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Moose
02-21-2008, 07:28 PM
New Claim of Cheating Emerges Against Patriots


By JOHN BRANCH and GREG BISHOP
Published: February 22, 2008
INDIANAPOLIS — The Patriots’ pattern of illicitly videotaping the signals of opposing N.F.L. coaches began in Coach Bill Belichick’s first preseason with the team in 2000, a former Patriots player said. The information was then put to use in that year’s regular-season opener against the Tampa Bay Buccaneers, Belichick’s debut as New England’s head coach.

The habit of secretly taping signals, which is against league rules, continued at least through three championship seasons to the 2007 season opener against the Jets, when the Patriots were caught and subsequently sanctioned by the league.

But it was not the first time the Patriots had been spotted taping another team’s defensive coaches at the Meadowlands. In the final preseason game of 2006, the Patriots were caught taping a Giants defensive assistant coach giving signals, several executives within the league said.

The incident prompted a letter addressed to all teams seven days later from the N.F.L. vice president Ray Anderson that detailed the league’s interpretation of the rules.

That letter was cited by Commissioner Roger Goodell when he punished the Patriots. Belichick has said that he misinterpreted the league’s bylaws, telling Goodell that he thought it was permissible to use electronic equipment as long as the information was not used in the same game. That explanation has been greeted cynically by some peers and league officials, hundreds of whom gathered here for the annual scouting combine to evaluate college players for the draft in April.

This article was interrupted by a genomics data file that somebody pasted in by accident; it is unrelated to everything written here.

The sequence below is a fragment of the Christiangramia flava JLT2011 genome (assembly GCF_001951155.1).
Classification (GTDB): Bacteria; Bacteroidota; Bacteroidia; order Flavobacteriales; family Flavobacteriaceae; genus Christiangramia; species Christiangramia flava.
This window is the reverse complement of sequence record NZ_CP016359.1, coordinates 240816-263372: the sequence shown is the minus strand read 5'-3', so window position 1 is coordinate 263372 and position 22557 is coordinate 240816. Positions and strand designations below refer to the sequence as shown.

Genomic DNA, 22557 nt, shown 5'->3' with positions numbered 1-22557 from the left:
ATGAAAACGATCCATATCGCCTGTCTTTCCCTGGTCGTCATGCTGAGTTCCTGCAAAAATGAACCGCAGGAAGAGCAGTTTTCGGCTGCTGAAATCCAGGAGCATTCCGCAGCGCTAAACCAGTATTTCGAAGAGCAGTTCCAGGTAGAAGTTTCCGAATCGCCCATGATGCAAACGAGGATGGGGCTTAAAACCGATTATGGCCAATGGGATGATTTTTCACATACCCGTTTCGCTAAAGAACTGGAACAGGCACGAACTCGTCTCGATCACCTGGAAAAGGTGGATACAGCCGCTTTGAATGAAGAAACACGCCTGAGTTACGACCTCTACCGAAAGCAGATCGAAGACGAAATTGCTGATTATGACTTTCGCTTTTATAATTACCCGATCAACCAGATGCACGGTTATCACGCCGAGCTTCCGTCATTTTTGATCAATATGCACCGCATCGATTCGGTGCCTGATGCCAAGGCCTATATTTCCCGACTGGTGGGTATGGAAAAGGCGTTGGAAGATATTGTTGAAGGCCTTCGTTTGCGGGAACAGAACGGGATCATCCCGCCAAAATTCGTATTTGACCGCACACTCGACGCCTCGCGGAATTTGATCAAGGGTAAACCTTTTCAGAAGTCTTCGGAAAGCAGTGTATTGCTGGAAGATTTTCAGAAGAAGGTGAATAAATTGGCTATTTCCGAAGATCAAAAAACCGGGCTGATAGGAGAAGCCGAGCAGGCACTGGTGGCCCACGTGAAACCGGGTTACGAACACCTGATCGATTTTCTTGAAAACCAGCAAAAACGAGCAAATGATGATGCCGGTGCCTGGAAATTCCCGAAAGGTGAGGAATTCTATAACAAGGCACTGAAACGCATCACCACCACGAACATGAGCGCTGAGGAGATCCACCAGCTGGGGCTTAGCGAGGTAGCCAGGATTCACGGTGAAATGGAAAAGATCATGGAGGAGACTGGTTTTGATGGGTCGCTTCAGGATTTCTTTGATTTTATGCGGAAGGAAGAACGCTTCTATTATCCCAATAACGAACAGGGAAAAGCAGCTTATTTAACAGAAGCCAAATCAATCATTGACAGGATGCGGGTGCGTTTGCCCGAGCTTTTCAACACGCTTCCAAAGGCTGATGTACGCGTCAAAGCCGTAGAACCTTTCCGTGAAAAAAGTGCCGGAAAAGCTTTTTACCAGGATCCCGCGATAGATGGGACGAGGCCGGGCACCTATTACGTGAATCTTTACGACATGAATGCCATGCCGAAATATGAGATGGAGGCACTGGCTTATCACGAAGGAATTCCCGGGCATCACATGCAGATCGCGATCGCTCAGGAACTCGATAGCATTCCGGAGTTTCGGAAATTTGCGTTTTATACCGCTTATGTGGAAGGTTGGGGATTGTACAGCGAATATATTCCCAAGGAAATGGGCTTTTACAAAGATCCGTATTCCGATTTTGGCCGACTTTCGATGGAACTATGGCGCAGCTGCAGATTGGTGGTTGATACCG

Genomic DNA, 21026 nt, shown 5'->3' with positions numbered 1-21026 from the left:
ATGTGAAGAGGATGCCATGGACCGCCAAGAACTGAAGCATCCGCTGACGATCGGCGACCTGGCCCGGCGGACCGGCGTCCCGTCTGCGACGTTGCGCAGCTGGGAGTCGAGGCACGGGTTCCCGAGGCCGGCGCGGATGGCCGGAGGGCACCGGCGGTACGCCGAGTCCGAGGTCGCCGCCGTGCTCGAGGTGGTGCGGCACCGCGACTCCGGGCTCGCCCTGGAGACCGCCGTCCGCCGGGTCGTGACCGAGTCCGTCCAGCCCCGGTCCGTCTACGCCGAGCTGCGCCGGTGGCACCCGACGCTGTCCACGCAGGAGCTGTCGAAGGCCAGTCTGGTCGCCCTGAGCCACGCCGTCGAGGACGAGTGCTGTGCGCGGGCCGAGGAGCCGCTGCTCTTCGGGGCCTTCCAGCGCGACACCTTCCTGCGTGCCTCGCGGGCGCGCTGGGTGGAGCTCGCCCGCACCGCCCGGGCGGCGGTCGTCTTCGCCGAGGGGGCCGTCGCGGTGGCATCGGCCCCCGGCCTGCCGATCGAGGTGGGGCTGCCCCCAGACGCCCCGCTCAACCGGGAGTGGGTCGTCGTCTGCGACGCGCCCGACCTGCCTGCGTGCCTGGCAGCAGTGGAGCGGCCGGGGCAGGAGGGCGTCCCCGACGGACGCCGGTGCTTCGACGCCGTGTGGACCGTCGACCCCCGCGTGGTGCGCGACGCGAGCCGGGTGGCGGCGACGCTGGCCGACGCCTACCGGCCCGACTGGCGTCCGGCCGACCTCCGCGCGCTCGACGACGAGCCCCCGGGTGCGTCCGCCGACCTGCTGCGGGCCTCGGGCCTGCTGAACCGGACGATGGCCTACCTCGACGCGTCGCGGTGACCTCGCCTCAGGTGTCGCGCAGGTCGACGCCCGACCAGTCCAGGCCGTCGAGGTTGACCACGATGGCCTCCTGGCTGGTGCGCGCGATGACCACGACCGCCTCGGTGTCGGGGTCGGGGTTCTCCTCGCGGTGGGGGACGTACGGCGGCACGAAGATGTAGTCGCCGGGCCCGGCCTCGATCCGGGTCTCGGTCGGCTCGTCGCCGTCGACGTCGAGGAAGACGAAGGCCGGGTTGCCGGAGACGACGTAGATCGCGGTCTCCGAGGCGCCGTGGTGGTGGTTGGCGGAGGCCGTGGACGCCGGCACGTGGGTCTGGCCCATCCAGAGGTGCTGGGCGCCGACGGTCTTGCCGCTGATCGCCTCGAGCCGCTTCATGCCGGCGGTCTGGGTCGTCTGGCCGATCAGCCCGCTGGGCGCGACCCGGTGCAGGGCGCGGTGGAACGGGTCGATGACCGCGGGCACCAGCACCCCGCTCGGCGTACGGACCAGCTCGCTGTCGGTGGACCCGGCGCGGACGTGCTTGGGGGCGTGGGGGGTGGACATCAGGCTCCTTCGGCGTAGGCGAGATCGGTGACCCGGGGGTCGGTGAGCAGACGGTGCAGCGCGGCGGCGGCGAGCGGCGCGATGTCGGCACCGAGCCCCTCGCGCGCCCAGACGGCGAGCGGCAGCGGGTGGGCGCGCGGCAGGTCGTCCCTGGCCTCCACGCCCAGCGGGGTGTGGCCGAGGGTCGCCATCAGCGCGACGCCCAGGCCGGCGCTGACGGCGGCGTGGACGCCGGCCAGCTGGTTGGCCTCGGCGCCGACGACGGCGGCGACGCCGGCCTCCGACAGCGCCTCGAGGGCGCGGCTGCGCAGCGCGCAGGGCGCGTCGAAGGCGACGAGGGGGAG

In a news conference last week, Goodell said Belichick’s explanation led to the assumption that he had been videotaping opponents’ signals “as long as he has been head coach.”

The league’s nine-member competition committee spent three days this week discussing various rules changes that it might recommend for next season. After a 90-minute briefing on the Patriots’ videotaping scandal Thursday by Goodell and three league vice presidents, the committee said taping rules would not be changed in the aftermath of the controversy.

“The rules are very, very clear,” said Tennessee Titans Coach Jeff Fisher, a committee member. “There is no need to be more specific or clarify any rules whatsoever as far as the bylaws are concerned.”

Questions still linger about how much of an advantage the Patriots may have had if they intercepted defensive signals. Under Belichick, the Patriots have often run a no-huddle offense, which forces opponents to quickly call a defensive play. N.F.L. rules allow quarterbacks to hear instructions from coaches — through a headset and into a speaker in the quarterback’s helmet — until there are 15 seconds left on a play clock.

When the defensive play call is deciphered, the Patriots could call a play to counteract. This would lead to a sizable advantage.

The Patriots lost the 2000 opener against the Buccaneers, the first time taped signals were used under Belichick, according the former Patriots player, who said he was among several former players interviewed by the N.F.L but did not want to speak publicly because it is an ongoing investigation.


Rest of the story: http://www.nytimes.com/2008/02/22/sports/football/22patriots.html?ref=sports

craighickman
02-21-2008, 08:25 PM
No wonder Tom Brady was in such a foul mood in the Superbowl.

This tarnishes his achievements.

If I take all this to be true, and the NYT lost credibility this week to be sure, then I have to turn in my Bill Belichick fan card.

patrick
02-22-2008, 04:17 AM
Will Goodell finally get Walsh to talk about taping for New England while employed?